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Civil and environmental engineering — as a profession — is becoming increasingly computer based. A drainage engineer cannot easily conjure a physical model of a 100-year storm, even in the best equipped laboratory. Also, use of this “physical model” for evaluating a suite of project alternatives to inform final design would be next to impossible under time and budget constraints.

For these reasons, computer modeling is at the core of success for modern day civil engineering. Modeling allows engineers to gather firm insights on real-world dynamics. Modeling allows engineers to simulate “what-if” scenarios that — in the real world — would prove impractical to test. Modeling allows engineers to predict the performance of complex infrastructure systems, facilitate long-term project planning, and assist clients with decision making.

Yet with all the emphasis on modeling, this critical skillset is not taught in many civil and environmental engineering curriculums. What is conspicuously lacking for many civil engineering students is a healthy integration of classroom theory with project-oriented model training. Data collection (what to look for and where to find it), model development, calibration, validation, debugging, model inference, along with general best modeling practices are just a few skillsets students need to learn. Such skillsets are critical for many civil engineering students prior to job placement.

Collaborative partnership

Recognizing the growing disparity in computer modeling preparation among college graduates, I sought ways to bridge the knowledge gap using my experience in urban stormwater management, surface water hydrology, riverine hydraulics, and water distribution system modeling. However, I needed a platform with a student audience to build a set of project-based modeling workshops.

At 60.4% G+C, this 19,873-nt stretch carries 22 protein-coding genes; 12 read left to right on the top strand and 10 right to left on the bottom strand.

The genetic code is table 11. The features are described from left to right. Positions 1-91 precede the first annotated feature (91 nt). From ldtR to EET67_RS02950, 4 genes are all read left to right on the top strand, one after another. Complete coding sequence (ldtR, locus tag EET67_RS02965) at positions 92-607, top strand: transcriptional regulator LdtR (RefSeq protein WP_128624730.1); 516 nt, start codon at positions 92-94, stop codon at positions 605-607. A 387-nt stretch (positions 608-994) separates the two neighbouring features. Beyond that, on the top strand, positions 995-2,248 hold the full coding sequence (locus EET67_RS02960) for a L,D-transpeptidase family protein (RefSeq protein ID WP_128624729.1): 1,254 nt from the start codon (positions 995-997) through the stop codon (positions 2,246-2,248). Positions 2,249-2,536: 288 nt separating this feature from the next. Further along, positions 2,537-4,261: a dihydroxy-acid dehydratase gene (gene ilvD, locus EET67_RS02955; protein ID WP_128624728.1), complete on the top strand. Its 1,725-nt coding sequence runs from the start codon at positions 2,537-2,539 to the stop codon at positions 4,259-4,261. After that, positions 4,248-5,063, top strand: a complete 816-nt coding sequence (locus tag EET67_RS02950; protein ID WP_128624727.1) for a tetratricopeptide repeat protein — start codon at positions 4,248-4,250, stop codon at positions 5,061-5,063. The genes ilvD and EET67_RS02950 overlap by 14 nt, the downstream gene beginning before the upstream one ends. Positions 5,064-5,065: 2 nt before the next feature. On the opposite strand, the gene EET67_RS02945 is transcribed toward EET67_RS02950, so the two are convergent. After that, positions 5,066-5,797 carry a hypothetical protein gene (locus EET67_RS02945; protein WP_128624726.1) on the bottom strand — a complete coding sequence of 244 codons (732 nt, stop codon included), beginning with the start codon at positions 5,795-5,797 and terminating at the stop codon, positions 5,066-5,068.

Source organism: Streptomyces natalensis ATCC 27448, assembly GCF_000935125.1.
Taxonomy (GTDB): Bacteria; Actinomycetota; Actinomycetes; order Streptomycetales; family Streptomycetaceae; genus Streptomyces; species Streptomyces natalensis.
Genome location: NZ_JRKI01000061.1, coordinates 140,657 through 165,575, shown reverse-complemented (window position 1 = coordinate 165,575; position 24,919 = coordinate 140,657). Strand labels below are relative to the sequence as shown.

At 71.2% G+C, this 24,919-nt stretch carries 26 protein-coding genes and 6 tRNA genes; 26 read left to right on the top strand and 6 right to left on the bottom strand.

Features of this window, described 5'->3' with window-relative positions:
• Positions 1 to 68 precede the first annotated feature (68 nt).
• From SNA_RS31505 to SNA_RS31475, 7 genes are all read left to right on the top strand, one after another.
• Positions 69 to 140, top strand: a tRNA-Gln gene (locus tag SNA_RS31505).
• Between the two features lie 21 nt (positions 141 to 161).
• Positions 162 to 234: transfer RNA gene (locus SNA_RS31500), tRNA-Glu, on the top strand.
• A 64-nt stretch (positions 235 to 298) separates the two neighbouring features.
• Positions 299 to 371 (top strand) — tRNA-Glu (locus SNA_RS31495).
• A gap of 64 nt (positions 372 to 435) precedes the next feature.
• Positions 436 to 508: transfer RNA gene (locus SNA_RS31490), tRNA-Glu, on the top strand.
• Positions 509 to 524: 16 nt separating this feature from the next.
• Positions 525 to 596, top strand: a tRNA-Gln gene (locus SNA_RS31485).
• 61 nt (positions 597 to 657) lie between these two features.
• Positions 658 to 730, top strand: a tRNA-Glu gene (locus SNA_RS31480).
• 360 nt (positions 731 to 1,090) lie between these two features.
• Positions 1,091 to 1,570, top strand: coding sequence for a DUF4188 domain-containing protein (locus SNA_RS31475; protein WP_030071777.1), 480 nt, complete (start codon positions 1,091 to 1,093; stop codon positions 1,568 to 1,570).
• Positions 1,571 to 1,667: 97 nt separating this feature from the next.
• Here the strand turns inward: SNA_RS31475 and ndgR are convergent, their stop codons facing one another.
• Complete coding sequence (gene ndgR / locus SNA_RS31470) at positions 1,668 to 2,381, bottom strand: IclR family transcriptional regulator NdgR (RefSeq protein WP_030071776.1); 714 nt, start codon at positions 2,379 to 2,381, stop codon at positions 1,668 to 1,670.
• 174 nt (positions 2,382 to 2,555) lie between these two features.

Luckily, I made contact with Avery Flessner, a junior civil engineering student at Texas A&M University (TAMU) and presiding vice president of projects for the Engineers without Borders (EWB) -TAMU Student Chapter. EWB is a professional organization with student chapters across the United States. EWB’s unified mission is to empower communities to help meet their basic human needs, usually in the form of well-coordinated engineering projects with local leaders.

Ultimately, what Flessner needed was an experienced professional engineer who could serve as a mentor to train the student chapter on modeling principles to facilitate project planning. From this, TAMU-EWB and Lockwood, Andrews & Newnam, Inc. (LAN), a planning, engineering, and program management firm, forged a sustainable partnership built on knowledge exchange and mutual collaboration.

To kick-start this partnership — and to meet the students’ immediate needs — we organized a series of modeling workshops in spring 2017 that were provided free to students. Attendance was not only open to members of TAMU-EWB but all students wanting to learn more about water resources engineering and computer modeling.

Workshop topics included surface water hydrologic modeling using HEC-HMS, open-channel hydraulic modeling using HEC-RAS, and pressure conduit modeling using EPANET. The workshop format included 30 minutes of introductory lectures on software features and how it related to classroom theory. This was followed by 1.5 hours of hands-on tutorial training using project examples, then culminated with a 20-minute closing discussion on emerging modeling technologies in the fields of hydrology and hydraulics.